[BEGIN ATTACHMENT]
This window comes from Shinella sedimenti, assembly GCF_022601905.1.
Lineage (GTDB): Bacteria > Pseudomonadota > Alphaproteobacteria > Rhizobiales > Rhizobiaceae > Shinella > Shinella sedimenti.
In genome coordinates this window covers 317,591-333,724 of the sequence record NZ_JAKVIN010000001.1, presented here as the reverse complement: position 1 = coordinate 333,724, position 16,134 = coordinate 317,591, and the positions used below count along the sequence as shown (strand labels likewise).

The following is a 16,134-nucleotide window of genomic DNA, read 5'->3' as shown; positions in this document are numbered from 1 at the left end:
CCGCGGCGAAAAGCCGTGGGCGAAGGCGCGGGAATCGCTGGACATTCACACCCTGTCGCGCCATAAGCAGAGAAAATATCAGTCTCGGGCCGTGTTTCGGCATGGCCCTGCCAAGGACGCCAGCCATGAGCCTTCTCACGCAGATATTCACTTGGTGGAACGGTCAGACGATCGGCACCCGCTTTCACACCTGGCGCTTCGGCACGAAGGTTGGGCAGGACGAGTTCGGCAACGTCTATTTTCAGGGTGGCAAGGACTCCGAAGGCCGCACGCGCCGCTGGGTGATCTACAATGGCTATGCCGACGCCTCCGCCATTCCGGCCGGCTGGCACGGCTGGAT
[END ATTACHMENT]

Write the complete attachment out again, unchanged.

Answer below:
This window comes from Shinella sedimenti, assembly GCF_022601905.1.
Lineage (GTDB): Bacteria > Pseudomonadota > Alphaproteobacteria > Rhizobiales > Rhizobiaceae > Shinella > Shinella sedimenti.
In genome coordinates this window covers 317,591-333,724 of the sequence record NZ_JAKVIN010000001.1, presented here as the reverse complement: position 1 = coordinate 333,724, position 16,134 = coordinate 317,591, and the positions used below count along the sequence as shown (strand labels likewise).

The following is a 16,134-nucleotide window of genomic DNA, read 5'->3' as shown; positions in this document are numbered from 1 at the left end:
CCGCGGCGAAAAGCCGTGGGCGAAGGCGCGGGAATCGCTGGACATTCACACCCTGTCGCGCCATAAGCAGAGAAAATATCAGTCTCGGGCCGTGTTTCGGCATGGCCCTGCCAAGGACGCCAGCCATGAGCCTTCTCACGCAGATATTCACTTGGTGGAACGGTCAGACGATCGGCACCCGCTTTCACACCTGGCGCTTCGGCACGAAGGTTGGGCAGGACGAGTTCGGCAACGTCTATTTTCAGGGTGGCAAGGACTCCGAAGGCCGCACGCGCCGCTGGGTGATCTACAATGGCTATGCCGACGCCTCCGCCATTCCGGCCGGCTGGCACGGCTGGAT